By Ian Berger, JD
If you run a small company, you may be reluctant to offer a retirement plan to your employees because of the cost of plan administration and compliance. If so, you’re not alone: approximately 38 million American workers lack access to a company savings plan.
Recently-issued Department of Labor rules may provide some relief. The rules are designed to make it easier for unrelated companies to provide a retirement savings plan by joining an “association retirement plan” (ARP).
Current rules. Under current rules, unrelated companies who want to participate in a jointly sponsored retirement plan are required to join a “multiple employer plan.” However, a multiple employer plan can only be sponsored by an association of companies who share a common nexus. This means participating businesses must have a certain connection, such as being members of a trade association. The current multiple employer plan rules have had only limited success in helping small employers establish joint retirement plans.
New rules. The new DOL rules follow issuance of an Executive Order by President Trump in August, 2018, which ordered the Department of Labor to consider proposing regulations that would expand access to MEPs.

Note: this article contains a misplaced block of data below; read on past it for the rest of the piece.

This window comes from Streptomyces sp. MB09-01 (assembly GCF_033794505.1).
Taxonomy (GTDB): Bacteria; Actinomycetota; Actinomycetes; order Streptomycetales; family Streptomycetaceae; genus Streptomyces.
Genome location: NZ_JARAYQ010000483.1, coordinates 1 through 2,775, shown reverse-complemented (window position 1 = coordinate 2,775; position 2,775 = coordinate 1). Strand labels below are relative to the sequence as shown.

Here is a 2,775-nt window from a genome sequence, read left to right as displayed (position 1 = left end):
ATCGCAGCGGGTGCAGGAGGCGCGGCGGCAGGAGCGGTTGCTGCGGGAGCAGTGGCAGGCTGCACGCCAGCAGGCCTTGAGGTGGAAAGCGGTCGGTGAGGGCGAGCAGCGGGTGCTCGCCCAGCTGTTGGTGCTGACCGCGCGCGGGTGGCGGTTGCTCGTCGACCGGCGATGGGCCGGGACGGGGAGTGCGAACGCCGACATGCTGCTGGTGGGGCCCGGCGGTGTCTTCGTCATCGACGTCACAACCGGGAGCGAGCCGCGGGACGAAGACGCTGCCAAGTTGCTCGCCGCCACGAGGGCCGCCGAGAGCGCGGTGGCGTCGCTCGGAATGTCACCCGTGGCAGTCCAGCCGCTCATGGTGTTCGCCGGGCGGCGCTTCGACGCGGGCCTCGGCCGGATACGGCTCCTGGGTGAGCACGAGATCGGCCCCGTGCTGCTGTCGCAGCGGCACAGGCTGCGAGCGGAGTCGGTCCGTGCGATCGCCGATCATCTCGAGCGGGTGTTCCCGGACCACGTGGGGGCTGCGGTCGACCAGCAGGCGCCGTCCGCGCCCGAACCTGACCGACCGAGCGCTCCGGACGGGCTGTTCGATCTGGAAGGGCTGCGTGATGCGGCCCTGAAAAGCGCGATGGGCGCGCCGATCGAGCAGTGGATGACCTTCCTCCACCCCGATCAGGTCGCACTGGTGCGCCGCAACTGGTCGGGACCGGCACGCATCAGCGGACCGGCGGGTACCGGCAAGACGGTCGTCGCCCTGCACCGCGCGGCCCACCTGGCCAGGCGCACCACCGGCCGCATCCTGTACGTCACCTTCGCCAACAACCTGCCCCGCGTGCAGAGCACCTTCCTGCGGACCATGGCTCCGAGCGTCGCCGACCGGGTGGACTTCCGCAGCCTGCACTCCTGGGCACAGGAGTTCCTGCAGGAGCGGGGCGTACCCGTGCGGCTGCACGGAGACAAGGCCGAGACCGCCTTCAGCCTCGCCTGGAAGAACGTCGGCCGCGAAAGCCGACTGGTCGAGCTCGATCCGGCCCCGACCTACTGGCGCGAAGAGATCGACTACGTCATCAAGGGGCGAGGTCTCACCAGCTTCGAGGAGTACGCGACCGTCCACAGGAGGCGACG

The new rules allow companies to join an ARP as long as they satisfy one of the following conditions:
- The companies operate in a common geographic area – even if they operate in different trades or industries; or
- The companies operate in the same trade or industry – regardless of where they are located.
An ARP can be offered by a business association, such as a Chamber of Commerce, or by a “professional employer organization.” A professional employer organization is a company that contractually provides certain human resources functions for its member clients.
For a small company, the advantage of joining an ARP is that the ARP sponsor – not the participating company – would be responsible for complying with ERISA administrative rules and would be subject to the ERISA fiduciary rules.
An ARP can only sponsor a defined contribution plan such as a 401(k) plan – not a defined benefit pension plan.
The new rules are effective September 30, 2019.
More relief on the way? The proposed SECURE Act, a piece of legislation that includes several retirement-related provisions, would go beyond the new DOL rules to allow totally unrelated companies with no common nexus to also establish ARPs. The SECURE Act passed the House of Representative by a wide margin, but is currently stalled in the Senate.
The SECURE Act (again – proposed) would also provide relief from the current “one bad apple rule,” which penalizes all participating companies in an ARP if one company violates certain IRS rules. The IRS itself recently proposed relief from the “one bad apple rule,” but that proposal is a long way from being finalized.
If you run a small company, you may be reluctant to offer a retirement plan to your employees because of the cost of plan administration and compliance. If so, you’re not alone: approximately 38 million American workers lack access to a company savings plan. Recently-issued Department of Labor rules may provide some relief.